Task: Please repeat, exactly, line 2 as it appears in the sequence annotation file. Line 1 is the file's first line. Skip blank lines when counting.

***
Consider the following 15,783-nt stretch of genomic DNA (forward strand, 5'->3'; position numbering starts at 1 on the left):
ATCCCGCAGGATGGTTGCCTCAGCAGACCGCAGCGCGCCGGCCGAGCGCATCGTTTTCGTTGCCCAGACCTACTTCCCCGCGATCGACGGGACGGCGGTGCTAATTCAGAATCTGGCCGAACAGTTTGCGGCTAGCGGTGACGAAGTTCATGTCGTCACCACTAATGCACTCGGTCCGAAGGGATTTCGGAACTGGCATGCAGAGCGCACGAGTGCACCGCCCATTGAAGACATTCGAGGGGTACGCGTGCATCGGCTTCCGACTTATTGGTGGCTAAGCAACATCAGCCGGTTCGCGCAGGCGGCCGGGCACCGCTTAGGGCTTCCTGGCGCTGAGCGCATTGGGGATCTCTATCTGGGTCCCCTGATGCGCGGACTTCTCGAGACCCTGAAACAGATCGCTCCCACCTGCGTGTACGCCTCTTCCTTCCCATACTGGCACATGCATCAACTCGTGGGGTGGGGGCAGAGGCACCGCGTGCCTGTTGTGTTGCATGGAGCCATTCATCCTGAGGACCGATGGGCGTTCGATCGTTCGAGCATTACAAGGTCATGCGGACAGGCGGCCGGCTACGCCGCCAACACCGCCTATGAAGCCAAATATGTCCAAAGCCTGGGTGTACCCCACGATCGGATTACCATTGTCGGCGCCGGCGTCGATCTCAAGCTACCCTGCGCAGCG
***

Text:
ATCCCGCAGGATGGTTGCCTCAGCAGACCGCAGCGCGCCGGCCGAGCGCATCGTTTTCGTTGCCCAGACCTACTTCCCCGCGATCGACGGGACGGCGGTGCTAATTCAGAATCTGGCCGAACAGTTTGCGGCTAGCGGTGACGAAGTTCATGTCGTCACCACTAATGCACTCGGTCCGAAGGGATTTCGGAACTGGCATGCAGAGCGCACGAGTGCACCGCCCATTGAAGACATTCGAGGGGTACGCGTGCATCGGCTTCCGACTTATTGGTGGCTAAGCAACATCAGCCGGTTCGCGCAGGCGGCCGGGCACCGCTTAGGGCTTCCTGGCGCTGAGCGCATTGGGGATCTCTATCTGGGTCCCCTGATGCGCGGACTTCTCGAGACCCTGAAACAGATCGCTCCCACCTGCGTGTACGCCTCTTCCTTCCCATACTGGCACATGCATCAACTCGTGGGGTGGGGGCAGAGGCACCGCGTGCCTGTTGTGTTGCATGGAGCCATTCATCCTGAGGACCGATGGGCGTTCGATCGTTCGAGCATTACAAGGTCATGCGGACAGGCGGCCGGCTACGCCGCCAACACCGCCTATGAAGCCAAATATGTCCAAAGCCTGGGTGTACCCCACGATCGGATTACCATTGTCGGCGCCGGCGTCGATCTCAAGCTACCCTGCGCAGCG